Why I have launched the West of England good employment charter

Dan Norris
© Twitter/@Keir_Starmer

Workers’ rights? They’re cracking. Up and down the country Labour metro mayors are showing that Labour in power takes workers’ rights seriously. Given that around a third of our lives are spent earning a living, having a decent job really matters.

We’ve all done jobs that aren’t great. I was never a fan of 6 am shifts at a factory job I did – nor of the particles of rust (like fine grit) that irritated my eyes to redness as a young scaffolder’s assistant. And there have been a few bosses that I met who would give fictional boss David Brent a run for his money. But, equally, you remember those great mentors in your career, the workplaces that made time to invest in you and where you felt every day was worthwhile.

So, because we spend 90,000 hours at work over a lifetime I, and my metro mayor colleagues, are determined to try and make sure those hours are the very best they can be.

 That’s why this week, as part of my push for decent jobs, I launched my West of England ‘good employment charter’ – fulfilling a manifesto pledge I gave in my metro mayor election last year.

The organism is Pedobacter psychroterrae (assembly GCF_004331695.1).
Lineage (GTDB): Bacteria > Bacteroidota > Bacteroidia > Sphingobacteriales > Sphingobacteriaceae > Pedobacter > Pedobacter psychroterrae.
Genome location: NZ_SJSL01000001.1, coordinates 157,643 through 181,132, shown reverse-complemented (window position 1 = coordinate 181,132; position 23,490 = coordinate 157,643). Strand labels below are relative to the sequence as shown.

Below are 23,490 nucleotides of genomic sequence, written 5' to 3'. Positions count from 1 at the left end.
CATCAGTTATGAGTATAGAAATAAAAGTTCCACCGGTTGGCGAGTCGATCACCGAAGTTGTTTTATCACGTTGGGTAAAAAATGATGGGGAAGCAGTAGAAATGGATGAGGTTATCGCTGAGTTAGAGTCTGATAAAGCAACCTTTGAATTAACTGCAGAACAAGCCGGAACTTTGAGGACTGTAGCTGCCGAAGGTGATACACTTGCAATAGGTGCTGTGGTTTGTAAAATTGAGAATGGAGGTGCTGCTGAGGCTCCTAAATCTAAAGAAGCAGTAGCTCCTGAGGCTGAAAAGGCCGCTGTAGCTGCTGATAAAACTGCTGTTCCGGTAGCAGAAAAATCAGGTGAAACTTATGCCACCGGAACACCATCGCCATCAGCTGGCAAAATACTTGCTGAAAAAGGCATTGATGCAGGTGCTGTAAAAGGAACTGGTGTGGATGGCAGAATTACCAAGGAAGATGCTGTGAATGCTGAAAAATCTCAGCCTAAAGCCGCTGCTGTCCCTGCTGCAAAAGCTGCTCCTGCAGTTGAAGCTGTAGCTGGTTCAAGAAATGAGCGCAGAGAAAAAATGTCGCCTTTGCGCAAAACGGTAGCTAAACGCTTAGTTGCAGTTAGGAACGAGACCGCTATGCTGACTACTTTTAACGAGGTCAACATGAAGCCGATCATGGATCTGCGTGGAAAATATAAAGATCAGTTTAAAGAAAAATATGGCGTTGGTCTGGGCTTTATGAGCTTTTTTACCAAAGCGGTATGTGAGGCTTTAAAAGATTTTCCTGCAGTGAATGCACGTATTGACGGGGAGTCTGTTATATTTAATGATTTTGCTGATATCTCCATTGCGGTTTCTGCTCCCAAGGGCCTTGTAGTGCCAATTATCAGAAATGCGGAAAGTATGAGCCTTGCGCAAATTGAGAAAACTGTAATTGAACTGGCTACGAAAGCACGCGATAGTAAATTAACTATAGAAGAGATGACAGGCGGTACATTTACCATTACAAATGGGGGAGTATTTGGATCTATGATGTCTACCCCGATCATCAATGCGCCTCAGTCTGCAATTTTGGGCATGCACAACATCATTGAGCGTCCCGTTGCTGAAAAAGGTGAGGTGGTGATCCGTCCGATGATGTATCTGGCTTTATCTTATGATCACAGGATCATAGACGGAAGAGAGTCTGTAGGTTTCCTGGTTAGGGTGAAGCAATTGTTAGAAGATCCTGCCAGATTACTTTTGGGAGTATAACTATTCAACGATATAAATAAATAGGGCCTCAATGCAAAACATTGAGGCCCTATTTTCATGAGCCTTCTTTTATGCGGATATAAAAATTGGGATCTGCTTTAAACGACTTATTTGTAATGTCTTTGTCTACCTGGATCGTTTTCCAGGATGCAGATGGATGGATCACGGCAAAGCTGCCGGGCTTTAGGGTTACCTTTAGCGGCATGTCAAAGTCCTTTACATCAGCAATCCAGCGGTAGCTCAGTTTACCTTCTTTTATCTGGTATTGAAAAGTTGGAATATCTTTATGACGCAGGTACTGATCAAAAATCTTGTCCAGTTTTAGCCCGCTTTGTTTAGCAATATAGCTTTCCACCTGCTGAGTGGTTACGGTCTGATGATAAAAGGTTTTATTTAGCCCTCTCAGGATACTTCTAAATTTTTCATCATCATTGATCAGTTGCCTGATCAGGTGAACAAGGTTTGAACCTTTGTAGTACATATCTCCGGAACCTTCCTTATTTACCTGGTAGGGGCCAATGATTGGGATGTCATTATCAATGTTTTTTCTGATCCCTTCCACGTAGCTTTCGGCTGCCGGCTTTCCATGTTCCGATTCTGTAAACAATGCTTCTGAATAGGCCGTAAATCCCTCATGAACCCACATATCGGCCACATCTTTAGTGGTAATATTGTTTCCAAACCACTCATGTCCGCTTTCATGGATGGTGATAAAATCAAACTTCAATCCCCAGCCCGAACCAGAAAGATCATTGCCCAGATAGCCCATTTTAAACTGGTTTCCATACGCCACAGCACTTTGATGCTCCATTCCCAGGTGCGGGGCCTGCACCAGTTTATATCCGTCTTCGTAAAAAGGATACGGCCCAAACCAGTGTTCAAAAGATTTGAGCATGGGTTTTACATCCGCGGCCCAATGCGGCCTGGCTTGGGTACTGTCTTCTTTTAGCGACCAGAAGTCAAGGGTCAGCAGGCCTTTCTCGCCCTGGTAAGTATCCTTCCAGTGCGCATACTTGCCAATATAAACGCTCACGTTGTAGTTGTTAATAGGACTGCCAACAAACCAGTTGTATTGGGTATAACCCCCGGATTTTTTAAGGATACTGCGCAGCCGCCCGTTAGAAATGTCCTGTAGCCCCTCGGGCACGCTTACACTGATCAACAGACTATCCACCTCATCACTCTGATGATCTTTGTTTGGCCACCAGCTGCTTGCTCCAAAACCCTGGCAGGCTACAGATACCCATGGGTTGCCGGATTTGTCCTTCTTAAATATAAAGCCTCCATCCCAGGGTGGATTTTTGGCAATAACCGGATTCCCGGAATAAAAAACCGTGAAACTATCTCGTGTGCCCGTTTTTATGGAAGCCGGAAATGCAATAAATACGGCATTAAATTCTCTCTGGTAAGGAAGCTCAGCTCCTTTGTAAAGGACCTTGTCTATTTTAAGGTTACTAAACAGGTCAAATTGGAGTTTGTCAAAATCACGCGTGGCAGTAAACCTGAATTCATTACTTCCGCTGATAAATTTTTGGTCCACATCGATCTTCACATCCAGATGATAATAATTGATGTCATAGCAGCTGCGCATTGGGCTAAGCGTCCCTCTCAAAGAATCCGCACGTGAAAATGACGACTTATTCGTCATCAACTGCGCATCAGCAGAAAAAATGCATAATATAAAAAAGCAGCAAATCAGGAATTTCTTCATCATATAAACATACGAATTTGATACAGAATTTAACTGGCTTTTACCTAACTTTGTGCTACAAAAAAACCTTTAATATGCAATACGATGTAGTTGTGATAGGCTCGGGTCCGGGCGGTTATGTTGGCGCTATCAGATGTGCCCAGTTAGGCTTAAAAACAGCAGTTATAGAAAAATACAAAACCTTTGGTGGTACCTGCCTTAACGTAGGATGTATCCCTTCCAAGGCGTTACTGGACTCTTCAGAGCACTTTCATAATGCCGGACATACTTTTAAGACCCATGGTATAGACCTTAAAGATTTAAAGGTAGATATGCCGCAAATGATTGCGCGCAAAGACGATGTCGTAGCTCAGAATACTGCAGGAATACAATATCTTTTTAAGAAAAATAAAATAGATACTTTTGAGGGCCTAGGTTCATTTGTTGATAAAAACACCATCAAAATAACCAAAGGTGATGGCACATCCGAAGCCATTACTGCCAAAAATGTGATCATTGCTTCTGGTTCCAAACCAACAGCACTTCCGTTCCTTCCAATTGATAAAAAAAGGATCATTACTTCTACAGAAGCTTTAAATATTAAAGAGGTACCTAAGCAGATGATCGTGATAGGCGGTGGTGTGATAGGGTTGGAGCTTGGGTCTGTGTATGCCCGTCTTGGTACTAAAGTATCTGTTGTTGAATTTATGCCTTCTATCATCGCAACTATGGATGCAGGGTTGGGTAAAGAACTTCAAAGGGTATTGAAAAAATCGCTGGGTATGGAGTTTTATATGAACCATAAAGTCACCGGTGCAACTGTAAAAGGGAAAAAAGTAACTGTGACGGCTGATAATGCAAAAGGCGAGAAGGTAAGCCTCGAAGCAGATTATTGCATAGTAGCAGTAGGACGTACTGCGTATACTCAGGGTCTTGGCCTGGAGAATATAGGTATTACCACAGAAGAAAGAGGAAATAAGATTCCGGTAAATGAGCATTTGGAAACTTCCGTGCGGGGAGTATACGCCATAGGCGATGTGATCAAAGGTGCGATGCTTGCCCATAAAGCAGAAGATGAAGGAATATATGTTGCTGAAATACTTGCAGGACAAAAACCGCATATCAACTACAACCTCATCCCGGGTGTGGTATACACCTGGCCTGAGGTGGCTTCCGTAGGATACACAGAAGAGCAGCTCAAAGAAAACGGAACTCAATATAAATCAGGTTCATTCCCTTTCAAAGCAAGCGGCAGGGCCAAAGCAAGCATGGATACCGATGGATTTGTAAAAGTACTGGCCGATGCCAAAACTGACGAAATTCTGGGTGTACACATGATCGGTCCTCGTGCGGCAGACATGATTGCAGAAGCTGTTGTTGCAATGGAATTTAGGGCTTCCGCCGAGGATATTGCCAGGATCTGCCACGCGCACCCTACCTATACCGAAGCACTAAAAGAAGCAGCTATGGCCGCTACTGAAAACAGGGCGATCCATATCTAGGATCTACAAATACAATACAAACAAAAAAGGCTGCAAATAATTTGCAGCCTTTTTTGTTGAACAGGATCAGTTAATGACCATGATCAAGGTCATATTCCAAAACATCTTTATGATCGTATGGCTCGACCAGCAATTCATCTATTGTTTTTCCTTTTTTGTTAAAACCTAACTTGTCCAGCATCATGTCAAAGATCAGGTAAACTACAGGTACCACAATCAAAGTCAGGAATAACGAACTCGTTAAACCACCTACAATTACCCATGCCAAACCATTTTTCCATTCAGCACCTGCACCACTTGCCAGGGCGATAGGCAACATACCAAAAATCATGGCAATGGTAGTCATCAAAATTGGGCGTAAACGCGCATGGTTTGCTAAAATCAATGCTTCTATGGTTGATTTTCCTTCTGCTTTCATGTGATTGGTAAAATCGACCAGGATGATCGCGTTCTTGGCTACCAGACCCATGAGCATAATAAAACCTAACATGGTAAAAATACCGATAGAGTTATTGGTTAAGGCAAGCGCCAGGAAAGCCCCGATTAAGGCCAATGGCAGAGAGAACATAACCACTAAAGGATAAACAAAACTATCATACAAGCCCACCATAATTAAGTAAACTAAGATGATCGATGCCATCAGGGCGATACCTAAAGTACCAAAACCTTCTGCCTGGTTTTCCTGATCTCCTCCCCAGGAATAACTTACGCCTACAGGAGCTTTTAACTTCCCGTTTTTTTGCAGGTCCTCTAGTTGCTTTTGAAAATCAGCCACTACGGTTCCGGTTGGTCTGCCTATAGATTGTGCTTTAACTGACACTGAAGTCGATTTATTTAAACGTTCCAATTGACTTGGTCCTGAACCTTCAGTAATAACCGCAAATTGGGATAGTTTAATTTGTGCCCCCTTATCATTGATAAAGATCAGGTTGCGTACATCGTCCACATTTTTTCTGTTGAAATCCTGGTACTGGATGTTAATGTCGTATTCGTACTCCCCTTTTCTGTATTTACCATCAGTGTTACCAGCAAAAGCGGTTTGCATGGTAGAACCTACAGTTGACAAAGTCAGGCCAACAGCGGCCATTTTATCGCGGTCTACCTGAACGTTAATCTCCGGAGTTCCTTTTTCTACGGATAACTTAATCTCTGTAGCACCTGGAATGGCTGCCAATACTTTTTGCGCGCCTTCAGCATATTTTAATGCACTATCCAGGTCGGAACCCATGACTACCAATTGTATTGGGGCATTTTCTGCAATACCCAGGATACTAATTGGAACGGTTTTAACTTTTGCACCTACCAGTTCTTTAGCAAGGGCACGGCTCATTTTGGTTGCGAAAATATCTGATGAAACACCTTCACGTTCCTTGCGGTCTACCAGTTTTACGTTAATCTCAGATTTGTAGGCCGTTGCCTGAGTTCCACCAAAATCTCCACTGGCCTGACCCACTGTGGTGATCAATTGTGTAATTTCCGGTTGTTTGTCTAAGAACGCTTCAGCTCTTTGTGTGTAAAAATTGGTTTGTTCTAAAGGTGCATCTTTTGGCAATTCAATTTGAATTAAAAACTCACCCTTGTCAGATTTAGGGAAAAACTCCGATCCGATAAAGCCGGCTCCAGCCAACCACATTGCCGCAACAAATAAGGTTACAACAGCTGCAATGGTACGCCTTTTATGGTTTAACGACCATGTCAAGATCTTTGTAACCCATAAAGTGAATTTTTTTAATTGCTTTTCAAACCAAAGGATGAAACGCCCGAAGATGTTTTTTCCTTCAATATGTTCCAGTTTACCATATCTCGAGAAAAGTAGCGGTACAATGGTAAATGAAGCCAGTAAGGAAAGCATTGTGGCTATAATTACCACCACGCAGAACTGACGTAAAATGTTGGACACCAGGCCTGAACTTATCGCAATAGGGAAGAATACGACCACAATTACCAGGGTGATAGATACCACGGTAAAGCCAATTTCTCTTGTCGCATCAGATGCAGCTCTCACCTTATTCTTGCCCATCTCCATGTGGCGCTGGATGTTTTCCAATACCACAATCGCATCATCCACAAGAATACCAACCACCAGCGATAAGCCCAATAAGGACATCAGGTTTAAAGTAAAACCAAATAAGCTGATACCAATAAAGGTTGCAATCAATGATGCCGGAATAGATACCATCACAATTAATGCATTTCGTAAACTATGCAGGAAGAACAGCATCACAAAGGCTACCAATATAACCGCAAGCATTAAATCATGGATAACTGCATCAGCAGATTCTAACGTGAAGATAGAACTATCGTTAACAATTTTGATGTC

The charter builds on the work of other Labour metro mayors who have the fair employment charter in Liverpool, the fair work charter in West Yorkshire and the good employment charter in Greater Manchester. 
First to join my West of England good employment charter was Aardman, the Oscar winning makers of Wallace and Gromit. They are being joined by companies big and small. Why? Because happy and healthy staff also means productive staff and a successful business. In short, it’s a win-win for employees and employers.

There are two tiers to the West of England good employment charter: ‘supporters’, where the West of England authority I lead works with aspiring organisations to help them raise employment standards; and ‘members’, where employers prove they are exemplars.

 The tests are about secure work – so people know when the next shift is coming – paying the real living wage and making sure that workers are listened to and can get training and promotions. It’s also about making sure people stay healthy. Every company that signs up as a charter member or supporter receives bespoke support and training.

At a time when the Tory front runner for Prime Minister Liz Truss is pledging an assault on workers’ rights that TUC general secretary France O’Grady described as “cynical and reckless”, it is clearer than ever that there is a better way.

My charter, and those of my colleagues, have been designed co-operatively with trade unions, employers and employees working together. We have a common purpose in driving up standards and wages at work and improving UK productivity, too – which is vital if we are to afford better schools, hospitals and care for older people so they can live in dignity in retirement. Work is central to our lives so Labour in power is delivering.

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